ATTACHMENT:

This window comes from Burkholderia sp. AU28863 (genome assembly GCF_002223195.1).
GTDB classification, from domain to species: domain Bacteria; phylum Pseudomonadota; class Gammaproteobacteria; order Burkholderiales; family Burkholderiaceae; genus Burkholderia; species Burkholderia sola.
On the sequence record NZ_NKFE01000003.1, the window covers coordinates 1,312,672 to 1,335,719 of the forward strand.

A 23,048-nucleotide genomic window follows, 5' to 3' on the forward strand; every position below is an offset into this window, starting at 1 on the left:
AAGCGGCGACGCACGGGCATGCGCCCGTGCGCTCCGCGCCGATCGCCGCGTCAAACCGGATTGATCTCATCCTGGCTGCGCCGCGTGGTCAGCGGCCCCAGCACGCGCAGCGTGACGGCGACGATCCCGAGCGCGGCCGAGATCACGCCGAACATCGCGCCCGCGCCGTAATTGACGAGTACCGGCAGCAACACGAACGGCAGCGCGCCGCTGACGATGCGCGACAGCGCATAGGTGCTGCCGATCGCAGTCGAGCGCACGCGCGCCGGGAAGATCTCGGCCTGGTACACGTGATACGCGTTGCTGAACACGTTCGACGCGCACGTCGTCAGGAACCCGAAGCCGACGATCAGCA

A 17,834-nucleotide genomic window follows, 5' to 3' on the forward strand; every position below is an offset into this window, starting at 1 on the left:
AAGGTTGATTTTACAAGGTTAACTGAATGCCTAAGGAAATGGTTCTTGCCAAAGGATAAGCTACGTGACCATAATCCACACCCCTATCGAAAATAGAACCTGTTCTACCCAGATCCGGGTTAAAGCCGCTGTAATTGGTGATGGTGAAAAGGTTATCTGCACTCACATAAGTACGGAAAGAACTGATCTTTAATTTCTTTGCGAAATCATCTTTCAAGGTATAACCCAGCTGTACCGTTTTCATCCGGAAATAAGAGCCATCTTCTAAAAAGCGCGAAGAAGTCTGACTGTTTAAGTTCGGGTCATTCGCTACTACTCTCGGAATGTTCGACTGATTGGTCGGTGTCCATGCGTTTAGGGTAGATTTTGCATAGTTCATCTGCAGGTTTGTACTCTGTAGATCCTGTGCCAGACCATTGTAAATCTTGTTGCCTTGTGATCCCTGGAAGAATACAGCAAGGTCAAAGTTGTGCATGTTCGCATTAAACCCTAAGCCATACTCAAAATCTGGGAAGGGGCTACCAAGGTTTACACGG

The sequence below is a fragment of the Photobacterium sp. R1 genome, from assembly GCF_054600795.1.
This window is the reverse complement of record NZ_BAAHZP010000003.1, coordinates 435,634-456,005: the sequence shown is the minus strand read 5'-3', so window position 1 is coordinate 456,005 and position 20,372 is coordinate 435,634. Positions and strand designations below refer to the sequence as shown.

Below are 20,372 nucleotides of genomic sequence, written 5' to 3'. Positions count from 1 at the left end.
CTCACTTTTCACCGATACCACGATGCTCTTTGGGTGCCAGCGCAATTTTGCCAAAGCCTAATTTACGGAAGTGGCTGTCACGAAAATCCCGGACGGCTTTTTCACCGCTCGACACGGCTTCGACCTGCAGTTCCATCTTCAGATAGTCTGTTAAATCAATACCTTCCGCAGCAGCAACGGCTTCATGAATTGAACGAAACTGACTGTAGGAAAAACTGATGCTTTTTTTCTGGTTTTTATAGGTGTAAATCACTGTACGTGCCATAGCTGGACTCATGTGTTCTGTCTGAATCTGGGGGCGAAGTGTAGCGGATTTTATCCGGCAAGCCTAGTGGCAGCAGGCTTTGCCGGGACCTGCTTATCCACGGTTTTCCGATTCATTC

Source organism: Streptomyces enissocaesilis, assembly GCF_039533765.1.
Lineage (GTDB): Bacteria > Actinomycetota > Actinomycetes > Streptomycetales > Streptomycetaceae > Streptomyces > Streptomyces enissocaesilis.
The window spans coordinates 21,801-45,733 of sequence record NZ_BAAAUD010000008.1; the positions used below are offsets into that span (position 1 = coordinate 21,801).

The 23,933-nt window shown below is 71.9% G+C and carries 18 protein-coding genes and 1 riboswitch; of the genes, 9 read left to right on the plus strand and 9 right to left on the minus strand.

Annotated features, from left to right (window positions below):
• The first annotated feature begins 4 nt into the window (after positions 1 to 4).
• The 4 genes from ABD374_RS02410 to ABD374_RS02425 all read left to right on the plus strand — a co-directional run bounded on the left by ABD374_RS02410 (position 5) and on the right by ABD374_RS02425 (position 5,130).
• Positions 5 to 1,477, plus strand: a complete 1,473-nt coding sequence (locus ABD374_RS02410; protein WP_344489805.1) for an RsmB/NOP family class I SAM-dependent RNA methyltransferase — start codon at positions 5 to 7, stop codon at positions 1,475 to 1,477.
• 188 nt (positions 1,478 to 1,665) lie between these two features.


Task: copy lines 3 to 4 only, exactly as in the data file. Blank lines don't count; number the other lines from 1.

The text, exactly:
On the sequence record NZ_NKFE01000003.1, the window covers coordinates 1,312,672 to 1,335,719 of the forward strand.

A 23,048-nucleotide genomic window follows, 5' to 3' on the forward strand; every position below is an offset into this window, starting at 1 on the left: